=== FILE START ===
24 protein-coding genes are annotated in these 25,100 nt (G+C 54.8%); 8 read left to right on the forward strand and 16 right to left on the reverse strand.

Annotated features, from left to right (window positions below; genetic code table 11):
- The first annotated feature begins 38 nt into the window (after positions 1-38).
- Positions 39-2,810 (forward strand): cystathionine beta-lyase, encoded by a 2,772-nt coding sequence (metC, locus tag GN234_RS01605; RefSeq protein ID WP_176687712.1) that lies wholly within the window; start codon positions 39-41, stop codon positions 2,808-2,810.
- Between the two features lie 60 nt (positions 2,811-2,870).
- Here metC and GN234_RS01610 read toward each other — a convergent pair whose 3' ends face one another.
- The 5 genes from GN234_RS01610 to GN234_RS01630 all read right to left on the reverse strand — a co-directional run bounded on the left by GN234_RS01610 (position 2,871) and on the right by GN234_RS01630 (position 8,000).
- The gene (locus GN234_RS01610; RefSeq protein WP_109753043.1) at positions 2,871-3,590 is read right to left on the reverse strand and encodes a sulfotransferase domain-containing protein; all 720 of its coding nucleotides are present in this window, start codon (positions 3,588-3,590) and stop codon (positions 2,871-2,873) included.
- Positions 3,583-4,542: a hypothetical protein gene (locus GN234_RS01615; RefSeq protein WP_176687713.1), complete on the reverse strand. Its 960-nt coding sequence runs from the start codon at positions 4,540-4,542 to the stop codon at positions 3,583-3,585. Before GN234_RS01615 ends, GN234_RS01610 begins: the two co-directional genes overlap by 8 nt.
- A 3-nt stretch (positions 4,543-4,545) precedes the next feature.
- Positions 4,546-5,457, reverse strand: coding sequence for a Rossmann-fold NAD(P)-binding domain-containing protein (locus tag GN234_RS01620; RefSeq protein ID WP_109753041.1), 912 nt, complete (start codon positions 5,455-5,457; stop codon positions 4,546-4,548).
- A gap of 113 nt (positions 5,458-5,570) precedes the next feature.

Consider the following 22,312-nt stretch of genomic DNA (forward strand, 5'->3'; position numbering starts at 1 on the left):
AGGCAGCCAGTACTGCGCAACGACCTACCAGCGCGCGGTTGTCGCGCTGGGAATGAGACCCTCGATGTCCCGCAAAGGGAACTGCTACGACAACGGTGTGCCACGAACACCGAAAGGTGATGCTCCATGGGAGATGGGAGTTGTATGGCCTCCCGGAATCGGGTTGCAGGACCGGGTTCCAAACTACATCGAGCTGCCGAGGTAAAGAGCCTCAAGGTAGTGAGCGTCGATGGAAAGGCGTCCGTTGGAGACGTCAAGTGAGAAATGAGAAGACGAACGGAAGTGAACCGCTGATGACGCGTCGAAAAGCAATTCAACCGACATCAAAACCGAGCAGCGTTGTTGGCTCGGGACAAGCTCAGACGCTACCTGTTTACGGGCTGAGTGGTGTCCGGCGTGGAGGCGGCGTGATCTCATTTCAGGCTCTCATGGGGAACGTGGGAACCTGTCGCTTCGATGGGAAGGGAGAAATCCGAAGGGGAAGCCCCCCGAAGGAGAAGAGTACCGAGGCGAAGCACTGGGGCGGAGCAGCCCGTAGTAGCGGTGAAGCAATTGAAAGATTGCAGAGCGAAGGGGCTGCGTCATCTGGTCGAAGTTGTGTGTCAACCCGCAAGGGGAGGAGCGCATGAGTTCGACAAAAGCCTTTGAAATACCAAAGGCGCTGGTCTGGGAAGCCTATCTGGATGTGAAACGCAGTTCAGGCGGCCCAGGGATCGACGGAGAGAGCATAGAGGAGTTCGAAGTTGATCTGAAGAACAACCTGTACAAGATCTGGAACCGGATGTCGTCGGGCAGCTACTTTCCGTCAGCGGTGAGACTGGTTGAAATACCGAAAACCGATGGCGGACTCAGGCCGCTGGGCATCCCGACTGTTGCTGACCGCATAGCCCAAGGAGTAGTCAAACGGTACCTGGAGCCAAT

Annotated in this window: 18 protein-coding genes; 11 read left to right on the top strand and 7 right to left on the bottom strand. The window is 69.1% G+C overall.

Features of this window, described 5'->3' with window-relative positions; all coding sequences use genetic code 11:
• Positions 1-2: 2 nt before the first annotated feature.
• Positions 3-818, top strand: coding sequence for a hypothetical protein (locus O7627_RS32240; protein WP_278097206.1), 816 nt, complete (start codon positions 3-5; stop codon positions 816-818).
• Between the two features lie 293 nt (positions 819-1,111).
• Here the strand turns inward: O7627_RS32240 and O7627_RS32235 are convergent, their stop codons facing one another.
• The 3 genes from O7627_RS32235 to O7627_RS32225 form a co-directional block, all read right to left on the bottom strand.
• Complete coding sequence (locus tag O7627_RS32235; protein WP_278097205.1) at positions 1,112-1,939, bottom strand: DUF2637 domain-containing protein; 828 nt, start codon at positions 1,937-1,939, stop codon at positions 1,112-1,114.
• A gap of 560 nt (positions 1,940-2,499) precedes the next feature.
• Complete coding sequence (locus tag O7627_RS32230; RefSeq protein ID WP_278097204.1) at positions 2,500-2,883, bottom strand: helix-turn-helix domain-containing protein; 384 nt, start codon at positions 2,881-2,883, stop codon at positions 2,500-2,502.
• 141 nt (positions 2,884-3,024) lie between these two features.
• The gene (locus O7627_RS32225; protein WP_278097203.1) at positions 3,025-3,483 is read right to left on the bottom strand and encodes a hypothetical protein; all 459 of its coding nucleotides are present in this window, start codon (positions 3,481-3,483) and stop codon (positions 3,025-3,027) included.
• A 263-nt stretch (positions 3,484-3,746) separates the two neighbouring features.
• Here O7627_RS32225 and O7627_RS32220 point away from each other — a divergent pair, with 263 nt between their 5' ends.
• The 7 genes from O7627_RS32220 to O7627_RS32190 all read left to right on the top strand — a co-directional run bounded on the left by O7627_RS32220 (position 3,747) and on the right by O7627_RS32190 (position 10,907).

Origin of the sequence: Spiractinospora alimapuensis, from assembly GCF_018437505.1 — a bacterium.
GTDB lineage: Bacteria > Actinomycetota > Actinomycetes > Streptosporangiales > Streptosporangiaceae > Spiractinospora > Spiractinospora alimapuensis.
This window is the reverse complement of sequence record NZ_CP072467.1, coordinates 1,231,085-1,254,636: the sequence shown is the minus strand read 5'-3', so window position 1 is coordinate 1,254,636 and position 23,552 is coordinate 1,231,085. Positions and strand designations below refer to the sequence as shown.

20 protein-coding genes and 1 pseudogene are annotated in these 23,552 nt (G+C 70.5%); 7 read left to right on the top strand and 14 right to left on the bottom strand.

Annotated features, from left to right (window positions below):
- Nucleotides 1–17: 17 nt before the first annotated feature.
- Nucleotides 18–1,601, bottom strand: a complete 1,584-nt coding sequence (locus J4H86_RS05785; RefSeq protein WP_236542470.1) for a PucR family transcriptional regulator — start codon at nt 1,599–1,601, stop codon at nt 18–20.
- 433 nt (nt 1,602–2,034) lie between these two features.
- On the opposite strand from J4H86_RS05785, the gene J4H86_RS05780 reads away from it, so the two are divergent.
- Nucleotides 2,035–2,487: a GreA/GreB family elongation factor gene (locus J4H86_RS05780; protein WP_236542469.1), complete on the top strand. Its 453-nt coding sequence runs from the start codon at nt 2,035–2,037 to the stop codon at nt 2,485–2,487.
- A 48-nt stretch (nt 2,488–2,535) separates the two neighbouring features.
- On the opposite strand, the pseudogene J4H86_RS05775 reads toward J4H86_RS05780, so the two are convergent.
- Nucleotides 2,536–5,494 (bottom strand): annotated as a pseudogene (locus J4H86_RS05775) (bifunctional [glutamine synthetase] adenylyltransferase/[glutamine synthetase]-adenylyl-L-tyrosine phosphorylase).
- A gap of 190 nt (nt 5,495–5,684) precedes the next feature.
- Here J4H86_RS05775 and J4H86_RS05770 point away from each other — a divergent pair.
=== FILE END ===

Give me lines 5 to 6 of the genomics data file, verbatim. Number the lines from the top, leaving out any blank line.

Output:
- Between the two features lie 60 nt (positions 2,811-2,870).
- Here metC and GN234_RS01610 read toward each other — a convergent pair whose 3' ends face one another.